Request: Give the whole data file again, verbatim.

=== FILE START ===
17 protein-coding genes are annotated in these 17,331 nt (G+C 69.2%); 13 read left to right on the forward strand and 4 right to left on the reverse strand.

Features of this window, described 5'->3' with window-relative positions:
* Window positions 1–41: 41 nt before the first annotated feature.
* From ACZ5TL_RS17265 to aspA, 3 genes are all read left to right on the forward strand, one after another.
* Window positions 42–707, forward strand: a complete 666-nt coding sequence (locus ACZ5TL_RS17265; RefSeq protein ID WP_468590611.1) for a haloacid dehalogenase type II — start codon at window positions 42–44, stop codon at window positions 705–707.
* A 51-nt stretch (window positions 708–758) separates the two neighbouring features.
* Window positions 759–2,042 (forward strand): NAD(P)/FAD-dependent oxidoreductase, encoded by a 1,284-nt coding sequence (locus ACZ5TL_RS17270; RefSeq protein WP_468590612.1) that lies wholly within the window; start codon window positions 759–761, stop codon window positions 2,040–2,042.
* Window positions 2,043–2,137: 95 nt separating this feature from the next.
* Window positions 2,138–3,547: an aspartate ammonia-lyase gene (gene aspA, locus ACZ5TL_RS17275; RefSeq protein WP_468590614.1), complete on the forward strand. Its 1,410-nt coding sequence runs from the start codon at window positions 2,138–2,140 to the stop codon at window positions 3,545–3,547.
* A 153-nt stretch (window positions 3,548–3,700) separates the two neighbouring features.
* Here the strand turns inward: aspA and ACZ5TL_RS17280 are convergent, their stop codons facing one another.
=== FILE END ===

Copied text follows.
17 protein-coding genes are annotated in these 17,331 nt (G+C 69.2%); 13 read left to right on the forward strand and 4 right to left on the reverse strand.

Features of this window, described 5'->3' with window-relative positions:
* Window positions 1–41: 41 nt before the first annotated feature.
* From ACZ5TL_RS17265 to aspA, 3 genes are all read left to right on the forward strand, one after another.
* Window positions 42–707, forward strand: a complete 666-nt coding sequence (locus ACZ5TL_RS17265; RefSeq protein ID WP_468590611.1) for a haloacid dehalogenase type II — start codon at window positions 42–44, stop codon at window positions 705–707.
* A 51-nt stretch (window positions 708–758) separates the two neighbouring features.
* Window positions 759–2,042 (forward strand): NAD(P)/FAD-dependent oxidoreductase, encoded by a 1,284-nt coding sequence (locus ACZ5TL_RS17270; RefSeq protein WP_468590612.1) that lies wholly within the window; start codon window positions 759–761, stop codon window positions 2,040–2,042.
* Window positions 2,043–2,137: 95 nt separating this feature from the next.
* Window positions 2,138–3,547: an aspartate ammonia-lyase gene (gene aspA, locus ACZ5TL_RS17275; RefSeq protein WP_468590614.1), complete on the forward strand. Its 1,410-nt coding sequence runs from the start codon at window positions 2,138–2,140 to the stop codon at window positions 3,545–3,547.
* A 153-nt stretch (window positions 3,548–3,700) separates the two neighbouring features.
* Here the strand turns inward: aspA and ACZ5TL_RS17280 are convergent, their stop codons facing one another.